February 6, 2008
Before closing in 1990, Boston’s Charles Street Jail held its fair share of historical icons, Malcolm X and Sacco and Vanzetti to name a few. Nearly two decades later and reopened as the luxurious Liberty Hotel, the site was well prepared to welcome yet another cultural great—one already with a mug shot in her portfolio.
Paris Hilton hit the Hub on a grey winter day to accept Harvard Lampoon’s “Woman of the Year” Award, a satire of Harvard’s more-serious-but-not-really Hasty Pudding ceremony. After accepting the honor she was scheduled to make an appearance at The Estate to celebrate the nightclub’s first anniversary. My best shot to graph her would be at the hotel where undoubtedly she would be changing into evening attire.
I found out Hilton was staying at Liberty after a tip from my buddy Lewando and headed over after meeting my wife for a quick happy hour meal at McCormick & Schmick’s in Copley. I planned my arrival to the hotel for seven o’clock knowing Paris wouldn’t be running early for her appearance. Pulling my hood tightly over my head, I didn’t know how late into the night she would run either.
Parking myself about thirty yards from the entrance, I kept an eye on the slow churn of guests while scanning for a dark SUV or limo pulling through the horseshoe-shaped lot. For a half hour I was alone with the rain. Then a fortyish guy in a New England Patriots sweatshirt headed my way, stopping a few feet away and lighting a cigarette.
“What are you doing out here?” he said.
Just waiting for someone.
“Waiting for someone? Out here?”
Waiting to get someone’s autograph.
He took a drag. “What are you getting it for a kid?” His eyes narrowed. “You selling ‘em?”
No and no.
“I just don’t understand it then,” he said, dropping the cigarette butt to the pavement and twisting a toe over it. “Seems like a waste of time to me.”
Watching the guy head back into the hotel I notice a quick burst of light in the lobby. Then another. And another. It was go time.
Standing next to the valet stand I could now see through the front doors into the atrium. More flashes. I unzipped my bag and pulled out a folder, inside an 8×10 of Hilton. I pulled out a Blue Sharpie and pocketed my camera.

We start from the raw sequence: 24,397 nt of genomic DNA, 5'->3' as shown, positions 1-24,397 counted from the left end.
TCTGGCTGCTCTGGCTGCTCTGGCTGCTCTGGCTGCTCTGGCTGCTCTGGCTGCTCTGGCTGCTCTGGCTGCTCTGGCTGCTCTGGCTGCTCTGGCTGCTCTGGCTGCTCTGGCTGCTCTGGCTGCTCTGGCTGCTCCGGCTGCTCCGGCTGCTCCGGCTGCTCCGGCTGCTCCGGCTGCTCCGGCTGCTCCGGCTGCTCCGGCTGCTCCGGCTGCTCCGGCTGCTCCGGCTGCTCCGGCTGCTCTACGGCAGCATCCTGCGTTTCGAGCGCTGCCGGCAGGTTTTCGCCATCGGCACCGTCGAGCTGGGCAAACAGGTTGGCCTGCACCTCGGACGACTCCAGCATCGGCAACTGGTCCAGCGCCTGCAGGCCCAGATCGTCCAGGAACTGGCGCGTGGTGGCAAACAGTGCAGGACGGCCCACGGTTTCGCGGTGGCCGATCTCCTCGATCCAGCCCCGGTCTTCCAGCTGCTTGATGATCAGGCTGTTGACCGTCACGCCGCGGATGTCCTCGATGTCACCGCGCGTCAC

The doormen made their move and the circus came into full view. First, a photographer, walking backward through the open doors snapping away. Behind him a young woman barked instructions, waving a clipboard in the direction of the limo which has pulled up. Hotel personnel rushed guests out who had clogged up the artery to the outdoors. Then several large, serious-looking men in suits paved any remaining stragglers. I took a step forward, careful not to get caught in the wave and peered back through the doorway. Strutting down the now cleared runway in exaggerated slow-motion—as if every step was a posed snapshot—was Paris Hilton.
Dressed in a silver empire waist dress beneath a snow-white fur coat, she absolutely radiated. I was taken aback (shocked, frankly) by how beautiful she looked in person. Then I remembered the 8×10 I had brought for her to sign and embarrassment became a stone in my stomach. Pulling it from my folder I looked down at Paris gazing up at me seductively as she crawled across a dining room table in a leopard-print string bikini. What was I thinking?
When she finally emerged—and surprised me again by not being taller—I said hello and asked her to sign. “Of course,” she said, taking the photo without blinking and patiently scrawling her name (and mine after requesting that she personalize).
Time for a picture? Of course.
I handed my camera to a doorman, Paris sidled up to me and—SNAP!
A single frame worth three hundred and forty more words than I could muster.